A guide to living with roommates
For many young New Yorkers, shacking up with a roomie is a necessary evil, thanks to high rents and a rough economy.
But regardless of how "perfect" your roomie may seem, you are bound to find dirty dishes left on the counter, your pasta mysteriously gone from the fridge and a Saturday night party was somehow never mentioned to you. (And you might want to look in the mirror as well, because one day the person who forgot to do the dishes might be you!) We chatted with a city real estate guru and a few of his clients for tips on how to make it work.
Gary Malin, president of CitiHabitats, said most people, obviously, live with roommates to ease their rent burden. However, he said the fewer the roommates the better because living spaces are often small, especially in Manhattan.
In addition, he said roommates should divvy up monthly bills before they move in.
"Most of these apartments are not going have two identically-sized bedrooms," Malin explained. "You have to get a handle on the finances to begin with - who's paying what."
According to a report CitiHabitats released today, the average monthly rent for a one-bedroom in Manhattan in August was $2,785, and a studio was $2,092.
Two-bedrooms cost an average of $4,032 a month, or roughly $2,016 per room, while three bedrooms cost an average of $5,320 monthly, or about $1,773 per roommate.
Bo Munna, 25, lives in Murray Hill with his closest friend , Scott Fink, in a one-bedroom, with Fink occupying what would be the living room.
Since Munna's bedroom is bigger, he pays more rent, which they worked out before they moved in together.
In addition, "I'll buy groceries one time and [Scott]buys them the next time, just to balance it out," Munna said.
When asked what makes a good roommate, our experts said the answer is simple: Communication.
"If you are frustrated with your roommate for whatever reason, just kind of letting it go and not addressing when it happens is not a good situation," Malin said.
However, he advised to pick your battles, and choose a calm time, preferably on a day off from work, to bring up problems.
Ryan Jordan, who lives with his friend Christina Patoir, said when she wanted to ask him to stop having friends over until the wee hours on weekdays, she brought it up over dinner and drinks.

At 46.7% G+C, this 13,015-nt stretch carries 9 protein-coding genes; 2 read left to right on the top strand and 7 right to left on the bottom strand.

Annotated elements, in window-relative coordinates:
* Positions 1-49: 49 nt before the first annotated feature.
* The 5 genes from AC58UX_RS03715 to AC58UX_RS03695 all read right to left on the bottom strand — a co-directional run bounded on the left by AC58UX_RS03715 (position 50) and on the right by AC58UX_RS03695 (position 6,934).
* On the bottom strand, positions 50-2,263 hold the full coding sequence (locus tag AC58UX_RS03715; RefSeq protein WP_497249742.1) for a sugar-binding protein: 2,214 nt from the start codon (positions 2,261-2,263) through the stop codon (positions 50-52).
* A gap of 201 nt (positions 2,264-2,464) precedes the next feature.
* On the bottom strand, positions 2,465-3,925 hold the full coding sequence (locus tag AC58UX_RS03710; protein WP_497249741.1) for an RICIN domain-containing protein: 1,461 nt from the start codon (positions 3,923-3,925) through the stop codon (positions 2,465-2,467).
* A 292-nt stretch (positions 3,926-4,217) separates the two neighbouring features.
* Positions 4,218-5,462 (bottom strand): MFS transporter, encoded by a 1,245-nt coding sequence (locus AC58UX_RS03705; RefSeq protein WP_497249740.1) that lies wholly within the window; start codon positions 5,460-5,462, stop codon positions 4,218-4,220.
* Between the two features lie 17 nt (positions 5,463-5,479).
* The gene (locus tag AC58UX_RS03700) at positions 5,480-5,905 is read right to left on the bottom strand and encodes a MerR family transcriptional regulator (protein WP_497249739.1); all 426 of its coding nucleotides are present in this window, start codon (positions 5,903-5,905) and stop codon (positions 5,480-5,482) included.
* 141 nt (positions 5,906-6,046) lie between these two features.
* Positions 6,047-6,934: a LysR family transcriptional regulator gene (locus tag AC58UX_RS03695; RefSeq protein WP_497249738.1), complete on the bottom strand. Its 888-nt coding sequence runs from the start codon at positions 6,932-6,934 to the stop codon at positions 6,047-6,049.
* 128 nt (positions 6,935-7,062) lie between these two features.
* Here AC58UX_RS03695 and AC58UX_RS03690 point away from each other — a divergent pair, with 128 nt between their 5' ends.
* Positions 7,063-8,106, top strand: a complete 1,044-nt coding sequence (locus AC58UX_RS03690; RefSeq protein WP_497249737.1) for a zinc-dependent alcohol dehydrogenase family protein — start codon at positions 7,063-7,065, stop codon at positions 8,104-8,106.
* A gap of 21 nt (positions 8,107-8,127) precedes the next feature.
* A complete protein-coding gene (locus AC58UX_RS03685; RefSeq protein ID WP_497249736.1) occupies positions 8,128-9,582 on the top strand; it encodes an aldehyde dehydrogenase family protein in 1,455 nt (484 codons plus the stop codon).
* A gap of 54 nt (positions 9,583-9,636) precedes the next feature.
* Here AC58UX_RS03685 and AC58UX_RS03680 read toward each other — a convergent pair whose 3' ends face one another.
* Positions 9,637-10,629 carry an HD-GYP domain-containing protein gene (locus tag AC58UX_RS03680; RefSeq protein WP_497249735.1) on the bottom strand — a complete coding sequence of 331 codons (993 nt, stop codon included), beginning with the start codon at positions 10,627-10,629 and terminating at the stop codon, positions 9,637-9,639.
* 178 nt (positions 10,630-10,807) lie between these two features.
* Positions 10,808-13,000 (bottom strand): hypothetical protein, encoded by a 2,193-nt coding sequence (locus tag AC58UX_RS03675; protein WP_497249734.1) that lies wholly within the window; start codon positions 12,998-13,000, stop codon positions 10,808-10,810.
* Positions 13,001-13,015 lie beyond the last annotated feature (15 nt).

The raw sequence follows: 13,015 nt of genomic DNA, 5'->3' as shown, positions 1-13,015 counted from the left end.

Jordan and his roommate, both 25, moved to New York City from Delaware two years ago. They now live in the area they call "Hell's Attic" (right above Hell's Kitchen).
Jordan is a bartender on the Upper East Side, and, like most late-night restaurant employees, his social life is mainly nocturnal.
"There was always someone crashing [over]like every day of the week," he said of their first year living together, mentioning that Patoir wakes up at 7:30 a.m. for work.
"We went out to dinner had some wine and talked about it," he explained.
Our experts agreed that having similar lifestyles or common interests helps facilitate a healthy living situation.
Like to drink? Better find a roomie who likes to have a drink or two.
"If you're a sober person you should probably live with another sober person because those are two very conflicting lifestyles," Jordan said.
In addition, to avoid an "Odd Couple" situation, clean-freaks better screen for potential slobs or they'll being doing all the house work. Munna said already being pals with his roommate helps because they already know each other's idiosyncracies.
"We know each other very well and that was certainly helpful for us," he explained. "I know some friends can't live together."
"If there's something on our mind, something that bothers us about the other person, we just are open about it," he added.
However, Malin advised that living with friends can be tricky.
"Sometimes you don't want to lose a friendship because you want a roommate," he said. "Just because you're good friends doesn't mean you're going to be good roommates."
Malin suggested living with friends you meet through a mutual friend, so you will have things in common, "but there's no emotional investment in it."